The Company monitors the age of, and investigates issues behind, its receivables that have been past due for over 90 days. At June 30, 2011, the Company had $2.0 million (December 31, 2010 – $1.0 million) over 90 days. The Company is satisfied that these amounts are substantially collectible.

The carrying amount of accounts receivable, cash and cash equivalents and commodity price risk management contracts represents the maximum credit exposure. The Company does not have an allowance for doubtful accounts as at June 30, 2011 (December 31, 2010 – nil) and did not provide for any doubtful accounts nor was it required to write-off any receivables during the period ended June 30, 2011 (June 30, 2010 – nil).

(b) Liquidity risk:
Liquidity risk is the risk that the Company will not be able to meet its financial obligations as they come due. The Company’s approach to managing liquidity is to ensure, as far as possible, that it will have sufficient liquidity to meet its liabilities when due, under both normal and stressed conditions without incurring unacceptable losses or risking harm to the Company’s reputation. Liquidity risk is mitigated by cash on hand and credit facilities.

The Company’s accounts payable and accrued liabilities balance at June 30, 2011 is approximately $92.5 million (December 31, 2010 – $178.1 million). It is the Company’s policy to pay suppliers within 45-75 days. These terms are consistent with industry practice. As at June 30, 2011, substantially all of the account balances were less than 90 days.

The Company prepares annual capital expenditure budgets, which are regularly monitored and updated as considered necessary. Further, the Company utilizes authorizations for expenditures on both operated and non-operated projects to further manage capital expenditures. The Company also attempts to match its payment cycle with collection of petroleum and natural gas revenues on the 25th of each month.

The following are the contractual maturities of financial liabilities, including estimated interest payments, at June 30, 2011:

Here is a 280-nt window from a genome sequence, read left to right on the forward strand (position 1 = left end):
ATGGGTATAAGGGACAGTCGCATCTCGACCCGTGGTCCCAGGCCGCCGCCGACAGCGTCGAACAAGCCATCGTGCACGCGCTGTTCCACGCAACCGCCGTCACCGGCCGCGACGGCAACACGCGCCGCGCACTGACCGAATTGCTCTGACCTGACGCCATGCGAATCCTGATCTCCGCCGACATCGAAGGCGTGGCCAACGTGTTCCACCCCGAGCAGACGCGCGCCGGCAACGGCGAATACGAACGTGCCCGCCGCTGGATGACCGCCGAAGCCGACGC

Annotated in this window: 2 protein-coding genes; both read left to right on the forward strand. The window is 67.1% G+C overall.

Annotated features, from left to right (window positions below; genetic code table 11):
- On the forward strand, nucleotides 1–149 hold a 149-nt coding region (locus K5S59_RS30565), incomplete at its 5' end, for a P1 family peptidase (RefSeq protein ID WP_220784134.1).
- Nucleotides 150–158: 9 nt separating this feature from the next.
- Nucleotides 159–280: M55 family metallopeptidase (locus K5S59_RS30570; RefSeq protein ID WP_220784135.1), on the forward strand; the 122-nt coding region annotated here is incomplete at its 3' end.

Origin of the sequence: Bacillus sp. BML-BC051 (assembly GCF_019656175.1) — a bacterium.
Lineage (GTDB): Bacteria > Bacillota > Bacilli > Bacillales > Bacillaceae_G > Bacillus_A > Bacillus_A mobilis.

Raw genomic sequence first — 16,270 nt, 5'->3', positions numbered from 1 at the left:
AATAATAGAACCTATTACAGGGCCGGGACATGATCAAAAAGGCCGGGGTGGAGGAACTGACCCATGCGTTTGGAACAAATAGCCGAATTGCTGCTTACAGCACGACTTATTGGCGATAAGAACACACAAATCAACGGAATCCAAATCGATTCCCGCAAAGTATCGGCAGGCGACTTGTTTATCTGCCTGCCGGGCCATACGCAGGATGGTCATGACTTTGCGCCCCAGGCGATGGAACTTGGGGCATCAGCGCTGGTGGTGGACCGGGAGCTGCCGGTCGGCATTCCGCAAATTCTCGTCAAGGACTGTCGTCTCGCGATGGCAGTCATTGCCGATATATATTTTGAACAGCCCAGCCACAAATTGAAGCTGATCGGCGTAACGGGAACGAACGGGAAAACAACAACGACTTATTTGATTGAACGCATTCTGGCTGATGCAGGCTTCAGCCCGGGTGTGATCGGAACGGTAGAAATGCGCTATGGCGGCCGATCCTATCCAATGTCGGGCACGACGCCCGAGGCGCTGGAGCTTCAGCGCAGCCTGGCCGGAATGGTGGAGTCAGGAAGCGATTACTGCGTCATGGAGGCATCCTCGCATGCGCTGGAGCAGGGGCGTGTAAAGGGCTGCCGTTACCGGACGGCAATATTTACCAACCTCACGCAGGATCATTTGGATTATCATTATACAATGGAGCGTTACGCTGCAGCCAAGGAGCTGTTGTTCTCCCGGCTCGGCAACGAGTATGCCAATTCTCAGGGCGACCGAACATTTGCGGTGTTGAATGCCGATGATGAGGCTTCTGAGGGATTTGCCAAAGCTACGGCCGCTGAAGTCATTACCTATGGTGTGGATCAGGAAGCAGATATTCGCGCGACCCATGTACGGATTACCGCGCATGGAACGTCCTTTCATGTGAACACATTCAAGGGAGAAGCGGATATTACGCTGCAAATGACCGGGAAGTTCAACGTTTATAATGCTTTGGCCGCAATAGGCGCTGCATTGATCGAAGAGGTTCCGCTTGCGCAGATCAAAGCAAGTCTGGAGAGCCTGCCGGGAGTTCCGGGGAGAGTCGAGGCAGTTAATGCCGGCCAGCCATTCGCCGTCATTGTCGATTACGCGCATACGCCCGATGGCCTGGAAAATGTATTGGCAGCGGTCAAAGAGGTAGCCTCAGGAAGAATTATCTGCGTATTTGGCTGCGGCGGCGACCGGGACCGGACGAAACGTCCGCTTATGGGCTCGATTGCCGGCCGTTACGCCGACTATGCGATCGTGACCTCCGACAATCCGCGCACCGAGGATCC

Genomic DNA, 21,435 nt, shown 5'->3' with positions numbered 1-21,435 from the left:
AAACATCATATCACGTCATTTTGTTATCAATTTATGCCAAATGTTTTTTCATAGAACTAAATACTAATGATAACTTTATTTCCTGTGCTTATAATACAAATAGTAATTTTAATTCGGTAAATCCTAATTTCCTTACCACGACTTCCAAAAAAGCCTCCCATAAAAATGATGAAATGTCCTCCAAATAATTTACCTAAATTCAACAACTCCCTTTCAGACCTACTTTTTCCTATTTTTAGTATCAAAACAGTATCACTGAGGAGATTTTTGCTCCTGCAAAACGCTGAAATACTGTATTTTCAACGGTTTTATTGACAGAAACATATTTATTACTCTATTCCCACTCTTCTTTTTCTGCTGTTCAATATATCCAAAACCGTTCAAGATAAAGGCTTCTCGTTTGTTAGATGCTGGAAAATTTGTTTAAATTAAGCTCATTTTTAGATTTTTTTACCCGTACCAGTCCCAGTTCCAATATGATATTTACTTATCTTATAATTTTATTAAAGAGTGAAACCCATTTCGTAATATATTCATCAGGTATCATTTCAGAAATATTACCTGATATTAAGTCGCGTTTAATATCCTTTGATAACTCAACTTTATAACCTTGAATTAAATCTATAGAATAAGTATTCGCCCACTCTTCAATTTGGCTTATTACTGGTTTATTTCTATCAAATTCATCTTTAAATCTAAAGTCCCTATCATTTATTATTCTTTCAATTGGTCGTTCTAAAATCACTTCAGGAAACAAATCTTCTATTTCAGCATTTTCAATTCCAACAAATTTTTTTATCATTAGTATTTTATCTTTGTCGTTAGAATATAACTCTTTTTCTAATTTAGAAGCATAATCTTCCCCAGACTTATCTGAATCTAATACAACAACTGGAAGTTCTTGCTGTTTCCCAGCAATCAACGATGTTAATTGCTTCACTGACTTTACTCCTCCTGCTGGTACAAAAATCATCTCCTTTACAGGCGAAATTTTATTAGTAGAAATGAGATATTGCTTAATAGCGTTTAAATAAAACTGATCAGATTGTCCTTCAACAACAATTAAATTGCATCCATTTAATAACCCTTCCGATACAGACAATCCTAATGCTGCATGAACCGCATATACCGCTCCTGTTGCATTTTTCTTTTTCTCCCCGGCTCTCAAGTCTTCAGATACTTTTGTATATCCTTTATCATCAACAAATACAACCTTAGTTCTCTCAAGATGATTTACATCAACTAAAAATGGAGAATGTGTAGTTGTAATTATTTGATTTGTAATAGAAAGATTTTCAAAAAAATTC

(c) Market risk:
Market risk is the risk that changes in market conditions, such as commodity prices, interest rates and foreign exchange rates will affect the Company’s net income or value of financial instruments. The objective of market risk management is to manage and curtail market risk exposure within acceptable limits, while maximizing the Company’s returns.

The Company utilizes both financial derivatives and physical delivery sales contracts to manage market risks. All such transactions are conducted in accordance with the risk management policy that has been approved by the Board of Directors.

Currency risk has minimal impact on the value of the financial assets and liabilities on the statement of financial position at June 30, 2011. Changes in the US to Canadian exchange rate, however, could influence future petroleum and natural gas prices which could impact the value of certain derivative contracts. This influence cannot be accurately quantified.

Interest rate risk has minimal impact on the Company at the balance sheet date as there was a nominal average amount of cash in short-term investments and only small amounts drawn on the credit facilities over the period. At the end of the second quarter, there was a draw on the Company’s credit facilities of $44.4 million, which will expose the Company to interest rate risk via fluctuations in floating rate of interest on a go-forward basis.